Asset management companies (AMC) over the last five months have started to focus on passive funds, which include index funds and exchange-traded funds (ETFs), as actively-managed large-cap funds especially are finding it difficult to beat the benchmark over the past few years.
As much as 86.2% of Indian equity large-cap funds, 57.1% of mid- or small-cap and 53.7% of the equity-linked savings scheme or (ELSS) funds underperformed their respective benchmarks for the one-year period ended June 2021, according to the latest S&P Indices Versus Active (SPIVA) India scorecard report.
Over the past few months, ETFs have grabbed the limelight. Leading stock exchange, National Stock Exchange of India (NSE), in July said that the number of ETFs listed on its platform has hit a tally of 100.
“Many of the active funds have started to underperform for quite some time. Also, AMCs would want to maintain their inflows in some fashion. The passive strategy has been in flavor over the past few years and the fund houses have launched some unique investment themes as well,” said Rushabh Desai, a Mumbai-based mutual fund distributor.
Moreover, since the start of the financial year, fund houses have launched a total of 11 ETFs in the Indian market. Even HDFC Asset Management Company Ltd filed papers for nine ETFs with the Securities and Exchange Board of India (Sebi) within a span of two days in the first week of October.
An ETF, or exchange-traded fund, is a marketable security that tracks an index, a commodity, bonds, or a basket of assets like an index fund. ETFs are funds that track indexes such as Nifty or Sensex. The main difference between ETFs and other types of index funds is that ETFs don’t try to outperform their corresponding index, but simply replicate the performance of the Index.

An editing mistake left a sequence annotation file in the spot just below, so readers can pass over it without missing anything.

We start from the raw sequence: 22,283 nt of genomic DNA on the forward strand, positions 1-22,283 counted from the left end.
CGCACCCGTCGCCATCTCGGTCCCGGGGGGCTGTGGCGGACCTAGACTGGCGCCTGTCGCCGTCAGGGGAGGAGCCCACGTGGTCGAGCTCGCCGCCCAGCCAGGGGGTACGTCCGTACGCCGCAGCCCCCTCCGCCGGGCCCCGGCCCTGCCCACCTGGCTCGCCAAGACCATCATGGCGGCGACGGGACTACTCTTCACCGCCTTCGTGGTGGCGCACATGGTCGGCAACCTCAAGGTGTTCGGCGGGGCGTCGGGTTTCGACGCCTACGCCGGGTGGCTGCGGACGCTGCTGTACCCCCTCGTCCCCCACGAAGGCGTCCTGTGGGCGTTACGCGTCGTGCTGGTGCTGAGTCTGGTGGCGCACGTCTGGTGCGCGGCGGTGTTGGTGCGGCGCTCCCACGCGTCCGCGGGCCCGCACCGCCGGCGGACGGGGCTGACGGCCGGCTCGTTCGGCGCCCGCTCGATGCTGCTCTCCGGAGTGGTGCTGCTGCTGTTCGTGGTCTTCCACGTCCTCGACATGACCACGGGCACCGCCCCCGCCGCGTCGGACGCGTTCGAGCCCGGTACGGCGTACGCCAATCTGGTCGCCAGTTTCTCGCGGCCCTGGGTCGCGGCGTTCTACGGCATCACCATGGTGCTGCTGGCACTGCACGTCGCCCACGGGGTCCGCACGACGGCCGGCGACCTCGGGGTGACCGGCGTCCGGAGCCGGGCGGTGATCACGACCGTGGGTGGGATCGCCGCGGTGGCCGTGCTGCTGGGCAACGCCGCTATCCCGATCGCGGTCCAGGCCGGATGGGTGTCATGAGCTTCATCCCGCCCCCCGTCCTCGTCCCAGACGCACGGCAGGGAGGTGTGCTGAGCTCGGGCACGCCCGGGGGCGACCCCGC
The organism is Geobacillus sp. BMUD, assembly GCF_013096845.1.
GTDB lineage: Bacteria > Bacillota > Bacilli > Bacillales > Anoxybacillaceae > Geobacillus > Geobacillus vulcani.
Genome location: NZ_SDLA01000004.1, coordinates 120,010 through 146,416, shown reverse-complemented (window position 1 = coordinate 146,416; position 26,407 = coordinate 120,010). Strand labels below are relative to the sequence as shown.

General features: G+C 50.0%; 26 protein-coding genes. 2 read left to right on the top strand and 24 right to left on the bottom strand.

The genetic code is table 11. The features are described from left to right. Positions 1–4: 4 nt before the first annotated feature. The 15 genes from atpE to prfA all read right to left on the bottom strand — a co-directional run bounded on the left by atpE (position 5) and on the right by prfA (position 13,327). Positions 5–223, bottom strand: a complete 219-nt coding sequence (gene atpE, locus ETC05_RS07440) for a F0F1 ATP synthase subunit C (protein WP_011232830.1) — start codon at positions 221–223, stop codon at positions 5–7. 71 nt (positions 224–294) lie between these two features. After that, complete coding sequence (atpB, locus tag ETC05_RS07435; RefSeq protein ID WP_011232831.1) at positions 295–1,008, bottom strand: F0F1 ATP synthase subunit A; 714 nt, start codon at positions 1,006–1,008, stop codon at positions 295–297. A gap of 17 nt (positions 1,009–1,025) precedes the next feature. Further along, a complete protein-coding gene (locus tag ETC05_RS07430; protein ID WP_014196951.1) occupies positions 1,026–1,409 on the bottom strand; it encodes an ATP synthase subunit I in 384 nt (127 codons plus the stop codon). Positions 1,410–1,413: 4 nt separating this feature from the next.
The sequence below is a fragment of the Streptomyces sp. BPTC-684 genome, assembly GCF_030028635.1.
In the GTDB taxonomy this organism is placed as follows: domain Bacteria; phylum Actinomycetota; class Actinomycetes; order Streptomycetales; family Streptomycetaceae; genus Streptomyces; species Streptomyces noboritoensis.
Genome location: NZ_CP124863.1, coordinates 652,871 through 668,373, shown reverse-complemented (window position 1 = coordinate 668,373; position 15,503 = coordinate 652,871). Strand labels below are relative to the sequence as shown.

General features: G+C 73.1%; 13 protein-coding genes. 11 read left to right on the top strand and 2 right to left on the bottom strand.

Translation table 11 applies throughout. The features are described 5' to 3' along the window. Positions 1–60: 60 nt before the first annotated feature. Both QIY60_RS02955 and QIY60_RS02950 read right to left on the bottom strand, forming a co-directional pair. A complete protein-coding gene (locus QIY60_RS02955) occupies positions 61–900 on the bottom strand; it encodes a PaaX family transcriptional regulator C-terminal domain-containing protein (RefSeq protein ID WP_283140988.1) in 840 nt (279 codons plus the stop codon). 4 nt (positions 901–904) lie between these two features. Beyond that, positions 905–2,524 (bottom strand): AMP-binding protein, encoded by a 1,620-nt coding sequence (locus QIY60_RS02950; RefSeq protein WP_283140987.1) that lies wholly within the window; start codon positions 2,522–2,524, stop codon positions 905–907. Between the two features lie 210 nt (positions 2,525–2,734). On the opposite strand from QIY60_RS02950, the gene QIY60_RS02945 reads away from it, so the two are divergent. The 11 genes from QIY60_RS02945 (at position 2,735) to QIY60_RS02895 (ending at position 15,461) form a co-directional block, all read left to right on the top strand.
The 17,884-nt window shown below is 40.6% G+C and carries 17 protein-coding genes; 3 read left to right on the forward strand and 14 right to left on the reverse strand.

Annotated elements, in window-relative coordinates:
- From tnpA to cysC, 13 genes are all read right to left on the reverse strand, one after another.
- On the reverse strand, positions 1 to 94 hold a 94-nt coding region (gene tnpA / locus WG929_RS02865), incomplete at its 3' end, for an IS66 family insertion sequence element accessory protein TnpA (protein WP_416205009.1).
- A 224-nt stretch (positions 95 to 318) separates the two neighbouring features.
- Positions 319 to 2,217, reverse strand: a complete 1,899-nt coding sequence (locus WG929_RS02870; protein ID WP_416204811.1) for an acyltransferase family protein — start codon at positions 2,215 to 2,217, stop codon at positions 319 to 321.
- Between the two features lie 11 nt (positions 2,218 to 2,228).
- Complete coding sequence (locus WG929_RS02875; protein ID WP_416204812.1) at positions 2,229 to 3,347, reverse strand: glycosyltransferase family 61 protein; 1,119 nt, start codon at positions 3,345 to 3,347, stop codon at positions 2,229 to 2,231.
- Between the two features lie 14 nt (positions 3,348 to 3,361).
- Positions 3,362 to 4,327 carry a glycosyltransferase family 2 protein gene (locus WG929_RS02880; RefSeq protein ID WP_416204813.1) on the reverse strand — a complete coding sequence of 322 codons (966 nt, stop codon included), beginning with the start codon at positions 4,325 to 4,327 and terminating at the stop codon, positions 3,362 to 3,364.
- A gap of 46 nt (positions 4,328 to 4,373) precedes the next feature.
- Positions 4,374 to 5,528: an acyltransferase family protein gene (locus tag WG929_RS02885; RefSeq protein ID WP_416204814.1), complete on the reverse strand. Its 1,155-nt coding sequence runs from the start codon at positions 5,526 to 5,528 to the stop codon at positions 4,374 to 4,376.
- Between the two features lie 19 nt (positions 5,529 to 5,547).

On the other hand, an index fund works like a mutual fund scheme, in which a fund manager creates a portfolio that replicates an index, which could be Sensex or Nifty. But index funds can buy them only at the end of the day’s net asset value (NAV).
“I usually don’t recommend my clients to venture into ETFs because of two factors. First is that ETFs can be traded at a premium, and there can be a price dislocation between the actual price and the traded price. So, investors can bear certain opportunity losses. Second is that there can be liquidity issues when the investor wants to get out of the issue,” said Desai.
The expert added that if there is no unique theme available in the index category, then and then only one should get into ETFs.
Unlike index funds, one key advantage of ETFs is that they are traded like common stock, and can be bought or sold on the stock exchange.
However, investors must be aware of the tracking error in the ETFs, which is the difference between the returns of an index and the fund tracking it. A higher tracking error shows that the fund is not replicating the index truly due to higher cash or expense levels or different allocation to stocks. This exposes it to the risk of deviating from its mandate.
Low-cost passive investments such as index funds and ETFs are good long-term choices, but make sure that you are getting advantages of low-cost, efficient transactions in the instrument that you have chosen.
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